Six years ago, when award-winning choreographer Bill T. Jones introduced a new work called Still/Here that incorporated video footage of terminally ill people, Arlene Croce, dance reviewer for The New Yorker refused to review it—or even see it. In a piece titled “Discussing the Undiscussable,” Croce characterized Jones’ dance as a “messianic traveling medicine show, designed to do some good for sufferers of fatal illnesses, both those in the cast and those thousands more who may be in the audience” [but] “undiscussable” as art. “By working dying people into his act,” she wrote, “Jones is putting himself beyond the reach of criticism.”
The aestheticization of pain certainly wasn’t new to the dance world when Still/Here came on the scene—Jones’ work already was indebted to the often brutal choreography of Pina Bausch, (whom Croce found “physically and emotionally cruel” but apparently discussable). The politicization of the arts was, though, a hot topic. It formed the backdrop for the debut performance of Still/Here and Croce’s reaction, and the subsequent responses from a wide range of New Yorker readers, including Henry Louis Gates Jr., bell hooks, and Camille Paglia.
In the visual arts, the obscenity debate sparked by Robert Mapplethorpe’s photography was still fresh. In the music world, “global” recordings had appeared such as the l992 album Deep Forest—which incorporated samplings of UNESCO field recordings of pygmy music with ambient dance music. Part of the profits from Deep Forest were dedicated to aid in the survival of rainforest peoples. A laudable cause, but the recording was reviewed in Artforum as the musical equivalent of Rainforest Crunch.
Much of the discussion about the effects of political correctness on the arts (and the perceived politicization of the NEA) concerned itself with the state of the arts and the state of criticism in general as much as the merits of particular works themselves. But Croce’s aversion to Still/Here had a personal feel. As reported by Martha Duffy in Time, Croce objected to “victim art,” or art that forces the audience to feel pity for those who cannot choose their situation. Croce said she considered Still/Here to be beyond the reach of criticism because “the cast members—the sick people whom Jones has signed up—have no choice other than to be sick.” Frank Rich, of The New York Times, responded by questioning the parameters Croce was using to define sick. “AIDS is responsible for yanking death out of the American closet,” he wrote. “This is the story of our time. Amazingly, Ms. Croce missed it.”
Enter John Donne (No man is an Illand, intire of it selfe/ every man is a peece of the Continent/ a part of the maine...) and Wit, the Pulitzer prize-winning play by Margaret Edson (who wrote this one play and now teaches kindergarten, content to never write another).
Wit is the story of professor Vivian Bearing, Ph.D. She has advanced ovarian cancer, and the play begins with her greeting the audience in a frightening, funny, scholarly-assaultive fashion, familiar to any first-year English major. She gives a short dissertation on the conventions of hospitals—which, in turn, are familiar to anyone who has felt victimized by these institutions:
Vivian (In false familiarity, waving and nodding to the audience):
Hi. How are you feeling today? Great. That’s just great.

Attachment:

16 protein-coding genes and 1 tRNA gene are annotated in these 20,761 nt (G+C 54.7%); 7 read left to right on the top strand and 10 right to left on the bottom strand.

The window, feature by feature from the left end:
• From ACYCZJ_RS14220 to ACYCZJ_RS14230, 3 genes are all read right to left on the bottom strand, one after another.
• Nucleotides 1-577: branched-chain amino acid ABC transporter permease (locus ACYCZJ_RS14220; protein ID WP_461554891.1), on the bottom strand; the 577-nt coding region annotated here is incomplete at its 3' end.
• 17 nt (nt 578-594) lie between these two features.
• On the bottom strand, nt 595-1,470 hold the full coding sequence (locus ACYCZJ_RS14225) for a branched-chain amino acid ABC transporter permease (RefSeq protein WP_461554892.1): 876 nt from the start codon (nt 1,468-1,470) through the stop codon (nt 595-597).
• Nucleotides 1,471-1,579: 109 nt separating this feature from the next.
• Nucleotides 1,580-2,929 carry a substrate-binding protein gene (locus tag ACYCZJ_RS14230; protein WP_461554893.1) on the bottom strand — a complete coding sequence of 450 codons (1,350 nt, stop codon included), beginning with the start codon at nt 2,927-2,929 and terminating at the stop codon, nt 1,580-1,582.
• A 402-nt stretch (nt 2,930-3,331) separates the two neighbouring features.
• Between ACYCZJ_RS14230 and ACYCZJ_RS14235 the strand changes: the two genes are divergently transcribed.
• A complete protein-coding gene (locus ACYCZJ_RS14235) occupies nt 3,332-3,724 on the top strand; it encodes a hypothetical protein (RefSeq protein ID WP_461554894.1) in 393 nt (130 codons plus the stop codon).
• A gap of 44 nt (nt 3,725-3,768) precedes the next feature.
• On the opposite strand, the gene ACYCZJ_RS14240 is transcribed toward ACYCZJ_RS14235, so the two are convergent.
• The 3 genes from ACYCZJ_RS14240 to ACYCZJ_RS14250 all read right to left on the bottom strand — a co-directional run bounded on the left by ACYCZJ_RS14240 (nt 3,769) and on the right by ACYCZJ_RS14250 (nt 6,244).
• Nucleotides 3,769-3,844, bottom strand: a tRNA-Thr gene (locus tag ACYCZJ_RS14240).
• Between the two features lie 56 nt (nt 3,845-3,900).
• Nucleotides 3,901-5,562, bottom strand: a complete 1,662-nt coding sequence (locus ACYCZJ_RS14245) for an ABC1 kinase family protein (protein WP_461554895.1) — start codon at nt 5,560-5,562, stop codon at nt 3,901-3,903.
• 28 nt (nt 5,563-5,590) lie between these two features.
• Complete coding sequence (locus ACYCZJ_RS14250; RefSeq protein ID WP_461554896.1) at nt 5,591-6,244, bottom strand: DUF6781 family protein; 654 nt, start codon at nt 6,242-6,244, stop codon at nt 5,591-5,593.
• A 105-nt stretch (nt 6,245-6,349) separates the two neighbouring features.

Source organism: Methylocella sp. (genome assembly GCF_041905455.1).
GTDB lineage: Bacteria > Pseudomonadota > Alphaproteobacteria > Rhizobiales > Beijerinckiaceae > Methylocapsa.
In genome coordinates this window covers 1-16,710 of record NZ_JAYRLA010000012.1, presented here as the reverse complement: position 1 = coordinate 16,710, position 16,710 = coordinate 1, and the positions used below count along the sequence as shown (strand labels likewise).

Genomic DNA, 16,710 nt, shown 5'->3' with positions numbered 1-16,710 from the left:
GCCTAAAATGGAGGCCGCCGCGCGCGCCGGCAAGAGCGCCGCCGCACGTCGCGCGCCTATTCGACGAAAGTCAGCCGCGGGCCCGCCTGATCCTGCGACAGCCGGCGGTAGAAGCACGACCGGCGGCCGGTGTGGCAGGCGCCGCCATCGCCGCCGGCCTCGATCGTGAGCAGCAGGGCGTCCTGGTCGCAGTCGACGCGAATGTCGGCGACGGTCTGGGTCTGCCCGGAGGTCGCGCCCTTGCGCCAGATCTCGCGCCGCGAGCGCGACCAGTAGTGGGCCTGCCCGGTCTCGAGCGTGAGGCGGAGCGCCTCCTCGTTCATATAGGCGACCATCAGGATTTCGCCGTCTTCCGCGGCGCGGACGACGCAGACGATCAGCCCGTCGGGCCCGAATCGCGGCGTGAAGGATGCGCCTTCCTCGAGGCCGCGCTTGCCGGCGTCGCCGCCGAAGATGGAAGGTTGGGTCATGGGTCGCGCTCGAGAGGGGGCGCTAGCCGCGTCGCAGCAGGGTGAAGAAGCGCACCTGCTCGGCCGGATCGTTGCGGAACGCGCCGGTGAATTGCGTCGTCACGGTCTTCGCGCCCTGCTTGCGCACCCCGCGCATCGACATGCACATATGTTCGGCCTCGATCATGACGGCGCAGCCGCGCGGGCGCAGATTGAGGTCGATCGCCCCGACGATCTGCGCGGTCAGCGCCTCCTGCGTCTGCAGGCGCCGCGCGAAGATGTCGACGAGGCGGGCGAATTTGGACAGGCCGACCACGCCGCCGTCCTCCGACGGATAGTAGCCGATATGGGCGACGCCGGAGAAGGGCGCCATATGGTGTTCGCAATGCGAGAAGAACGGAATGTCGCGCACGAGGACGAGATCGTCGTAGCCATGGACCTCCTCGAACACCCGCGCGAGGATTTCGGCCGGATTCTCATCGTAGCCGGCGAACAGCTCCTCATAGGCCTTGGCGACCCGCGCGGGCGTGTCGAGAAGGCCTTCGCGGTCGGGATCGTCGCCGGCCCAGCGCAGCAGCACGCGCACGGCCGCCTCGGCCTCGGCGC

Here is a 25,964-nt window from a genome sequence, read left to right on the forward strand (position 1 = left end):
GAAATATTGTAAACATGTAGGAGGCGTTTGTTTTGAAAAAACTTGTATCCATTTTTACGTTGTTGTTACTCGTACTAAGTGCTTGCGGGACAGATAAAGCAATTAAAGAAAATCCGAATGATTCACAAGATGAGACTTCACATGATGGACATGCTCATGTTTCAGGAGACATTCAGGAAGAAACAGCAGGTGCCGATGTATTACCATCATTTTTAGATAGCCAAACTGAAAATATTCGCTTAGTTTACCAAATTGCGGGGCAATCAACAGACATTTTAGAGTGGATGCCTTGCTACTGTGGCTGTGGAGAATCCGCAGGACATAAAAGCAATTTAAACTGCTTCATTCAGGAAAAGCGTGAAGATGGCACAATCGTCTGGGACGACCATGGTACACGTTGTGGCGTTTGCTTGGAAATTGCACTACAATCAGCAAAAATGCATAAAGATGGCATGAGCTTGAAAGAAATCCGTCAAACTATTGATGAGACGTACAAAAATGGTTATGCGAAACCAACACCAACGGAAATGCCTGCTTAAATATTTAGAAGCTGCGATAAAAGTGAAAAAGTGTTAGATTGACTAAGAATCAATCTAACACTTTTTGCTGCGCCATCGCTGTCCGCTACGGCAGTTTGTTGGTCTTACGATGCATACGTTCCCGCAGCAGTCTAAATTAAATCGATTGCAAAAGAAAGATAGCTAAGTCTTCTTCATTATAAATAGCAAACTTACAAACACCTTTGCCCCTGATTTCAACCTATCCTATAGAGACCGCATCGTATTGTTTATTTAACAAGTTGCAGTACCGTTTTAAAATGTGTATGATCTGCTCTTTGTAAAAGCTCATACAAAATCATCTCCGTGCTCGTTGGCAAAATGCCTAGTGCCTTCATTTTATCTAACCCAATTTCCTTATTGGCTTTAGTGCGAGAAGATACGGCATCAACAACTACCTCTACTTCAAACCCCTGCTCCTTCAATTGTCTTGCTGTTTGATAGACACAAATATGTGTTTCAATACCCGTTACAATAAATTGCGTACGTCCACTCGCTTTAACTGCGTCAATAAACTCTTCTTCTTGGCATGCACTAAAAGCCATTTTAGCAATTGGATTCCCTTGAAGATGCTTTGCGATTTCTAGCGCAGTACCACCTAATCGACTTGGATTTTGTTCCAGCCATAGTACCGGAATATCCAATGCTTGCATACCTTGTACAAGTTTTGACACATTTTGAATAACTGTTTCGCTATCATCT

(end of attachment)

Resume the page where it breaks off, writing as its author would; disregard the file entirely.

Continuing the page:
(In her own professorial tone.) This is not my standard greeting, I assure you.
I tend toward something a little more formal, a little less inquisitive, such as, say, “Hello.”
But it is the standard greeting here.
There is some debate as to the correct response to this salutation. Should one reply, “I feel good,” using “feel” as a copulative to link the subject “I,” to its subjective complement, “good”; or “I feel well,” modifying with an adverb the subject’s state of being?
I don’t know. I am a professor of 17th-century poetry, specializing in the Holy Sonnets of John Donne.
So I just say “Fine.”
Clearly, Vivian Bearing is a two-edged character when it comes to the victim question.
Missoula actress Shelly Reed, who plays Bearing, shaved her head for the role and will donate the hair to an organization that makes wigs for children who have undergone chemotherapy. As far as I know, Reed, herself, does not have cancer. But she may choose to collapse the “invisible divide between the real person and the stage character ... so that one ... has the sense of watching barely mediated real life events.” (This is how Stanford dance professor Janice Ross describes the work of the above-mentioned Bausch, whose choreography Croce found harsh, but critically viable.) In that case, the art-life transformation will become blurred.
When we see a play about death like Wit the victim dilemma diminishes almost to the point of disappearing if we happen to remember that we all are dying. Does such a stance rob us of our own death, though? Should “No man is an island” give way to “Rage, rage against the dying of the light?” I don’t know. But I’m not sure the way to deal critically with death is to duck it. A detail Croce ducked in her critical dismissal of Still/Here was that Bill Jones had been HIV positive for nearly ten years when he choreographed it. Presumably, that fact would have gone into any artwork he made or any dance he danced. He, himself, embodied his theme, with or without the videotapes Croce found so offensive.
The Montana Repertory Theatre presents Wit, April 20-22 at UM’s Masquer Theatre at 7:30 p.m. Tickets $7.50. Call the PAR/TV box office at 243-4581.